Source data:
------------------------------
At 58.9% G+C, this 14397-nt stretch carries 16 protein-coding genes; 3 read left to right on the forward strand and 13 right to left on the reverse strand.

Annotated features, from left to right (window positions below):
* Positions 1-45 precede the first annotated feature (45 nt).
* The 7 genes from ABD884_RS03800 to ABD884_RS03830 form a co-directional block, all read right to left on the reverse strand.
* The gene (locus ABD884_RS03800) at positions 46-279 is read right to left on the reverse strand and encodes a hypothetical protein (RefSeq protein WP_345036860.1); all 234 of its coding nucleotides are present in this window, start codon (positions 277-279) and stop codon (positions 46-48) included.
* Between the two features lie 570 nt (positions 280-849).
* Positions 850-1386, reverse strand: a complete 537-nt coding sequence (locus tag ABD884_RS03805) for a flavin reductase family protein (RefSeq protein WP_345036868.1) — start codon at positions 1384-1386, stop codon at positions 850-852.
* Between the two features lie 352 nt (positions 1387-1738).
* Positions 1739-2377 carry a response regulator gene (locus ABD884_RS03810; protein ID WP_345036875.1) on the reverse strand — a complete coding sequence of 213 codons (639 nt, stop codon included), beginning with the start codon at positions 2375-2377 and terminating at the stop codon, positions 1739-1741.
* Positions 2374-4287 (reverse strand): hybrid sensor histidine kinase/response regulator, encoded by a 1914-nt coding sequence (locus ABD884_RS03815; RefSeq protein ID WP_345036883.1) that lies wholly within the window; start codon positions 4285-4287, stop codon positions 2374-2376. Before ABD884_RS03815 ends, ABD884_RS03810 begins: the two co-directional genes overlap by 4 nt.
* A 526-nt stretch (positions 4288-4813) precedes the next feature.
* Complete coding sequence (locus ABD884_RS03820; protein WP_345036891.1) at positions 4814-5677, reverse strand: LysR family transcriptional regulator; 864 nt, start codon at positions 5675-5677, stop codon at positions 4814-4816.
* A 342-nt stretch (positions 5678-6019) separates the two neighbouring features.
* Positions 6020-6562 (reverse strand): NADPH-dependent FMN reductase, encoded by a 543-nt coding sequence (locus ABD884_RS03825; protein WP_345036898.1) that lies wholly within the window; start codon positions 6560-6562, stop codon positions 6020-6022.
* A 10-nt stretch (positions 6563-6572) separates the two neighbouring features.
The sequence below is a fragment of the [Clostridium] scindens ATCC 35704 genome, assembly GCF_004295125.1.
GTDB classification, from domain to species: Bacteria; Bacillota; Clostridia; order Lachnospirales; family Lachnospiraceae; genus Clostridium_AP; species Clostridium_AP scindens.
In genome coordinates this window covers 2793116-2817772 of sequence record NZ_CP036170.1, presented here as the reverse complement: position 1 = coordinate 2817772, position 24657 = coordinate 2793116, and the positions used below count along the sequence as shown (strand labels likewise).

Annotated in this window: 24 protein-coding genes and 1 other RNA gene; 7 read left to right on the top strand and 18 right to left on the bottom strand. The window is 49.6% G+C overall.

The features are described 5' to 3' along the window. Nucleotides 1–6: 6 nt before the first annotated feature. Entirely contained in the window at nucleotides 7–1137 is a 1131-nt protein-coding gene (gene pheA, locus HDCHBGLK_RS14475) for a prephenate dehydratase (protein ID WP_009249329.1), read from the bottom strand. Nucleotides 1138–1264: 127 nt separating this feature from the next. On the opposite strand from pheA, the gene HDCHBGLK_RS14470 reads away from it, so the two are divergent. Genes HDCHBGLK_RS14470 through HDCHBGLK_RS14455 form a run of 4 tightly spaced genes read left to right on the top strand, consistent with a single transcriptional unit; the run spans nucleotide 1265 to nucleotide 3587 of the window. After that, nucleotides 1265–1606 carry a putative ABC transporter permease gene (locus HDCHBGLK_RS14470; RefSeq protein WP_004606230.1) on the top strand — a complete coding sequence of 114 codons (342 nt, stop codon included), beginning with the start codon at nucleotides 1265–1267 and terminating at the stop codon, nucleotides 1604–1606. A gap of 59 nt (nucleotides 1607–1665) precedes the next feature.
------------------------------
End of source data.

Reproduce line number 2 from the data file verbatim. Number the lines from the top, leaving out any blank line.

Annotated features, from left to right (window positions below):